Urgent message: Physicians are trained for clinical care; administrators are trained for business management. These differences can create conflict regarding how healthcare is (and should be) managed. So what happens when the physician is the administrator?

Trevor Rohm, MD, MS
There is a philosophical division between physicians and healthcare management/administration. There are a variety of causes for this great divide, but understanding how physicians think, act, listen, and learn can provide invaluable insight into how to best involve them in leadership positions, which leadership styles work best for this unique group, and how to improve healthcare management through physician leadership.

The urgent care physician, typically, plays many roles in the course of a day: clinician, counselor, mentor, educator, employee, boss, partner, friend, and teacher. When the worlds of clinical medicine and business management and healthcare collide, however, some of these roles come into conflict with each other – to the point that we might add “combatant of the healthcare management and administration.”

Our clinical training prepared us to care for patients, not dollars. As medical practitioners, we seek improved patient care, no improved profits. I want the clinic to run smoothly, my staff to be happy, and patients to be satisfied. Most of us are accustomed to others making sure that the business end of things work well.

We want to get paid, of course, with a raise and maybe a bonus, but we have not been directly involved in making sure those things happen. We have not been involved in the fine details.

The standard relationship between clinician and administration through the ages might be characterized thusly: “I need your help to succeed, and you need my services for your employment and the profits. You can’t tell me what to do because I have specific training for what I do as a doctor, and I can’t tell you what to do because you are my boss, you are the administration.”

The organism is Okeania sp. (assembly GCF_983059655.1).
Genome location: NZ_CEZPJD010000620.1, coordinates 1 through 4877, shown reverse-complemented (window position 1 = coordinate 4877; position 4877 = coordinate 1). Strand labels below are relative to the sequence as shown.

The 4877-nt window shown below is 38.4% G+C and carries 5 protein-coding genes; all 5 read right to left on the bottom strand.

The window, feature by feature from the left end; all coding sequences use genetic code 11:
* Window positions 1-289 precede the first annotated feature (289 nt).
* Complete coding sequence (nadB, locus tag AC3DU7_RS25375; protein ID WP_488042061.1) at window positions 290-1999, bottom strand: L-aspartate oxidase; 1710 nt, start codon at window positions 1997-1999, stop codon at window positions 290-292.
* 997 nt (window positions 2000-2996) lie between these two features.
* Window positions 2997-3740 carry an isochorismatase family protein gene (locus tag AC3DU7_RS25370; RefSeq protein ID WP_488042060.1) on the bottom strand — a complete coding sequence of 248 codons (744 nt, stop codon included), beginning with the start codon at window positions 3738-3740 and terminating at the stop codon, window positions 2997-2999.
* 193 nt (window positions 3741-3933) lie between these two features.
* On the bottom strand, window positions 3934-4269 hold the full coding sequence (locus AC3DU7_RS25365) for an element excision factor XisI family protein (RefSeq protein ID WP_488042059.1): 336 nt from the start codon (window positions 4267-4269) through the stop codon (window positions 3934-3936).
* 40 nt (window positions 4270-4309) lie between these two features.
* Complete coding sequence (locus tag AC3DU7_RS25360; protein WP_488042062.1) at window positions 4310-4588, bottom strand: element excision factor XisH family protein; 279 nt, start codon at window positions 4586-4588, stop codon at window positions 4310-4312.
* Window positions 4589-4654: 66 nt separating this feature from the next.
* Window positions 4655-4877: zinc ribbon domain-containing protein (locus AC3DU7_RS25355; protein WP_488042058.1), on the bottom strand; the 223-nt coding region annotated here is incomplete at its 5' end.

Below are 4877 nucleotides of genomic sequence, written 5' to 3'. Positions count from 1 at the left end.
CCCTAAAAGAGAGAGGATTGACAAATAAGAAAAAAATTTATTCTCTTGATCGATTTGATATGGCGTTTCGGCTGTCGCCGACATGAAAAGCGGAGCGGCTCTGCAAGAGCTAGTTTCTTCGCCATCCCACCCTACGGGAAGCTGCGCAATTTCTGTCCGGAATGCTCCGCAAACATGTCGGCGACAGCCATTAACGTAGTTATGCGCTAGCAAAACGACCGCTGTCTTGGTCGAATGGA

The entrepreneurial nature of urgent care often casts us in the role of clinician and administrator, however. We are in the position of mandating from on high, seeking profits, and dictating policy.

Healthcare Management

There are two fundamental divisions of medicine: the clinical aspect of medicine and the business of medicine. All physicians are clinicians; this is what our training encompassed. We have learned through experience that there is a fundamental lack of understanding of how a physician trains, learns, and practices, as evidenced by “the mismatch between what doctors were trained for and what they are required to do.”1

Medical training is based on principles, not specific job tasks. Physicians are trained for clinical practice, but our job requires understanding of the business of medicine, which is not taught. Physicians deal with individuals; our focus is not dealing with organizations.2 Medical school is not business school.

Clinical expertise and experiences are a manifestation of the time and the volume of patients seen and evaluated throughout the course of clinical care. All medical training is focused on the clinical aspect of medicine (meaning how to render and make complex medical decisions) and how it affects, and effects, patient care.

Prestige, respect, and time all provide a clinician with the mantle of leadership in a clinical setting. The clinical setting is not, however, a business setting. In the business world, experience is important, but not always an indicator for good leadership.3 Experience counts, though it is not everything as pertaining to the clinical setting. Time does not equal experience. There is a great need for new training in order to produce physician leaders.4

There have been four key components identified that explain the need for the development of physician leaders.5

  1. Healthcare organizations are complex, and physicians already know how to manage such organizations.
  2. Physicians are already leaders in the clinical setting; they are not blind followers.